“If tomorrow it’s me, if tomorrow I don’t come back, mom, destroy everything.
If tomorrow it’s my turn, I want to be the last.“
Cristina Torre Cáceres
November 25th signifies more than just another day on the calendar; it marks the International Day for the Elimination of Violence Against Women. Since 1981, this date has been recognised as a crucial moment to confront and eradicate gender-based violence. It honours the Mirabal sisters, Dominican Republic activists who, in 1960, faced a tragic fate at the hands of Rafael Trujillo.
This day is a loud call to recognise the multi-dimensional nature of violence against women. From intimate partner violence to sexual assault, child abuse, forced marriages, street harassment, and more – the spectrum is alarmingly broad. These atrocities are structurally rooted in patriarchal systems, where women have historically been subjugated to inferior roles, shackled by societal norms that relegate them to domestic spheres, and systematically strip away their agency.
Despite strides toward gender equality, the persistent shadow of antiquated norms continues to cast a dark pall over our contemporary society. Women, when daring to challenge the status quo, often face dire consequences, with mortal outcomes. It’s not merely about ‘not all men’ but about acknowledging the systemic underpinnings that allow such violence to persist. Men who truly advocate for change must actively work against behaviours that perpetuate women’s dehumanisation, subjugation, and eventually killing.
Moreover, structural change remains difficult to achieve. Shockingly, a mere 5% of government aid is allocated to combating violence against women, with a paltry 0.2% dedicated to prevention efforts. Education stands as a critical battleground where gender equality must triumph. Women seeking support from institutions when they bravely speak out are frequently met with blame and disbelief, leading to underreporting and an obscured reality of the gravity of the issue.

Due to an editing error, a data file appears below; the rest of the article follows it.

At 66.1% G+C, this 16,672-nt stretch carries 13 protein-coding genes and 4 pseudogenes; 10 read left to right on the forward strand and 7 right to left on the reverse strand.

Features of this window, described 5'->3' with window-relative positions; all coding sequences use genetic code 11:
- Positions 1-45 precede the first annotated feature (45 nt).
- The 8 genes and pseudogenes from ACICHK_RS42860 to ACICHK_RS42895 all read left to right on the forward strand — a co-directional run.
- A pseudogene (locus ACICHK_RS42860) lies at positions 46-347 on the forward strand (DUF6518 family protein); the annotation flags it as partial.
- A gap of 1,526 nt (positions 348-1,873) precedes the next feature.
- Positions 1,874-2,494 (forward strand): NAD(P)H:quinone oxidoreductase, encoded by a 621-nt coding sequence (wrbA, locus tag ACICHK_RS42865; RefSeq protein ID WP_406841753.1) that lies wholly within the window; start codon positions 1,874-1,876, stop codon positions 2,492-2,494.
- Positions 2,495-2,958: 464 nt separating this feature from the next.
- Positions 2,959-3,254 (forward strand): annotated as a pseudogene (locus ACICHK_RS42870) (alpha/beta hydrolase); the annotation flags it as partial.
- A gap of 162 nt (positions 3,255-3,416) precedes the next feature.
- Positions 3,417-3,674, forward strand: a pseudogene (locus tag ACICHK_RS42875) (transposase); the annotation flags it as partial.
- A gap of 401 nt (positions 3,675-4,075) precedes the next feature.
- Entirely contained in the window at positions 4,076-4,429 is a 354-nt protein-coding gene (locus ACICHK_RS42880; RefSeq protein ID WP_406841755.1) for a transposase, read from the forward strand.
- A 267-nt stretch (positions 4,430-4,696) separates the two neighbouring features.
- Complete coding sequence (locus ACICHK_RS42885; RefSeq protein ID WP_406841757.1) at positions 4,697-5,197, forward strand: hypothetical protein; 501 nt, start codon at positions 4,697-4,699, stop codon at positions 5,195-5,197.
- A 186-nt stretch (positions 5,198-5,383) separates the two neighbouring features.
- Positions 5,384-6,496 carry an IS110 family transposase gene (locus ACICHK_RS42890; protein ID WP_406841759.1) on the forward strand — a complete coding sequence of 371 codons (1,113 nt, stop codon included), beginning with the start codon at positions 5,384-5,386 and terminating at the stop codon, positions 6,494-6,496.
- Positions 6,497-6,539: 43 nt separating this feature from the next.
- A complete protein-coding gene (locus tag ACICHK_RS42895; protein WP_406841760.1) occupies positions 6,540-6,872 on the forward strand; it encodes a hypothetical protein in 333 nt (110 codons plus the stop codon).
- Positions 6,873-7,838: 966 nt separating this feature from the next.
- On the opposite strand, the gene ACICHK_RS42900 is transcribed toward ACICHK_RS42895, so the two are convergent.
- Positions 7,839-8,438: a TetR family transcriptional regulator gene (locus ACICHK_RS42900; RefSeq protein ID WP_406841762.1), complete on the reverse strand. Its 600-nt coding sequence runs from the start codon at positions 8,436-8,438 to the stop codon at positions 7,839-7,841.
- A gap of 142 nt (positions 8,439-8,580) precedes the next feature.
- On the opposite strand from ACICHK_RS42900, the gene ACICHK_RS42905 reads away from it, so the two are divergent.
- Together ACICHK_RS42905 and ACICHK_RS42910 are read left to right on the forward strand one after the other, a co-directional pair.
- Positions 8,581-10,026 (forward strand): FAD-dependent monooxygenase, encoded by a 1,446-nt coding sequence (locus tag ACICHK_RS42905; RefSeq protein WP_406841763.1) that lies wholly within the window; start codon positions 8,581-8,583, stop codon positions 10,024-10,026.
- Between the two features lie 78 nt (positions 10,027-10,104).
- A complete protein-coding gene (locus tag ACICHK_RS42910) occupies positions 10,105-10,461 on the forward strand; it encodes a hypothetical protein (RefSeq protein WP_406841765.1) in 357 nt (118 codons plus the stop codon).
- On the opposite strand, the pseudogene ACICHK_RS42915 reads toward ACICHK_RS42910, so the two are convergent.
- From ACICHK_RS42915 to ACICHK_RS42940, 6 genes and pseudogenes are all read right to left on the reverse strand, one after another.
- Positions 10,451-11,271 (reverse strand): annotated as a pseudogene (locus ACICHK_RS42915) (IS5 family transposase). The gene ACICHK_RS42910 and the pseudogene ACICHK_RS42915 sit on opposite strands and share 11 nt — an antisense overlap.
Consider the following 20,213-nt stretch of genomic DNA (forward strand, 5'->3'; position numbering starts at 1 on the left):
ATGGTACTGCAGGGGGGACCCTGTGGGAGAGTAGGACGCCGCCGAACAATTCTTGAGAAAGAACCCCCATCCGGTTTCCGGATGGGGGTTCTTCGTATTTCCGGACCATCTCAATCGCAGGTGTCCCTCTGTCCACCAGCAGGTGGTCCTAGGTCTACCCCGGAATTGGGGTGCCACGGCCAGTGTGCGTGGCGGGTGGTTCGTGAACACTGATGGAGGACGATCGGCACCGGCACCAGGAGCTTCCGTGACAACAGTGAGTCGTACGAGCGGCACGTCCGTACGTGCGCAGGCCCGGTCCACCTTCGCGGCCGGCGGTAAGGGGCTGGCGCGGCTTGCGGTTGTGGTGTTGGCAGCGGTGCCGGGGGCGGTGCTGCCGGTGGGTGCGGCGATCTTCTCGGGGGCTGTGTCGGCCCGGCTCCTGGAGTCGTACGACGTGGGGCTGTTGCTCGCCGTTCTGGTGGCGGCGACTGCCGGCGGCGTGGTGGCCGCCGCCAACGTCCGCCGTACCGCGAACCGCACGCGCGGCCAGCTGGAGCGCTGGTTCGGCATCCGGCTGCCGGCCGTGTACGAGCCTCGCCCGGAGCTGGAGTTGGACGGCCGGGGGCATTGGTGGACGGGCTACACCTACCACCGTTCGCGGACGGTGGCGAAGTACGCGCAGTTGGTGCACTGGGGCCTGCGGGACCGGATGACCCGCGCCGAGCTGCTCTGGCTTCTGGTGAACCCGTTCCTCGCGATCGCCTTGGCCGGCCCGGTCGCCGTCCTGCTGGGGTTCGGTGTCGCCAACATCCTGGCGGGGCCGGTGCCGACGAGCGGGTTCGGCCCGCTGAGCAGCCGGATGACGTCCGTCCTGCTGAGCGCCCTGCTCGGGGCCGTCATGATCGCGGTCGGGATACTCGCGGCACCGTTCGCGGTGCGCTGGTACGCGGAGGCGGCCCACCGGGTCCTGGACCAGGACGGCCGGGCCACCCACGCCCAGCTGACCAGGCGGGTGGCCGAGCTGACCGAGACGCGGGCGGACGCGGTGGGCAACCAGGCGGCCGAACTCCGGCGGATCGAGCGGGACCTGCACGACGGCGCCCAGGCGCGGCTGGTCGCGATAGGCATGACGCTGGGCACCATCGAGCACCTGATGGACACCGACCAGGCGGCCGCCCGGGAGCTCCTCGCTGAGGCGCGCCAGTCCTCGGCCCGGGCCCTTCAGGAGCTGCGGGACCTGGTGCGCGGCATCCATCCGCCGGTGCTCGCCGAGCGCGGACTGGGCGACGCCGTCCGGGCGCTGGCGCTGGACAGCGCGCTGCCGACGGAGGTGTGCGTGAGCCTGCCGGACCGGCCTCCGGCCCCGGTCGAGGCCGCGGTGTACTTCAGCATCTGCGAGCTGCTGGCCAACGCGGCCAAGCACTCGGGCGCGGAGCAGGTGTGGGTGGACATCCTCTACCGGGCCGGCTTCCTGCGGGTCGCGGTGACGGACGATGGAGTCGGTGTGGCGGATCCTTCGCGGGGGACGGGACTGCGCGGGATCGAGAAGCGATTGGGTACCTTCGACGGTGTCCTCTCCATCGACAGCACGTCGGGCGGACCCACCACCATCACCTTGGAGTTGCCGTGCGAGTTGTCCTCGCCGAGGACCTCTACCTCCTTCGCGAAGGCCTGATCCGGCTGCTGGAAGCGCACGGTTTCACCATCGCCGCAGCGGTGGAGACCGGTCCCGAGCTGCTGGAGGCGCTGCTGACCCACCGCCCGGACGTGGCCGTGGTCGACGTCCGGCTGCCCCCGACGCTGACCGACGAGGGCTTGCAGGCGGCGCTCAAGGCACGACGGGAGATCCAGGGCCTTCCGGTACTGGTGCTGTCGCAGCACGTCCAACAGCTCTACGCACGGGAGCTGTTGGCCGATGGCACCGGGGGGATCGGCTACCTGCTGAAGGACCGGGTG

The question arises: Is a single international day adequate to address the deep-rooted factors fuelling such violence? Prevention and awareness should be fundamental goals woven into the fabric of governance. Only through a concerted effort can we create a world where women’s rights, including the fundamental right to life, are unequivocally recognised.
ALDA stands for eliminating violence against women and has a thematic hub dedicated to Gender Equality, Inclusion, and Human Rights. One of the main actions has been the drafting and implementation of the Gender Equality and Anti-Discrimination Policy. Besides, with projects like POLITIK-HER, the association strives to make an impact to engage young women in the decision-making system and be the direct agents of change.
In conclusion, while November 25th stands as a symbolic reminder, the fight against gender-based violence transcends a mere day. It necessitates a perpetual commitment from governments, institutions, and individuals alike to dismantle the structures that allow such atrocities to persist and ensure a world where women are truly free from fear and violence.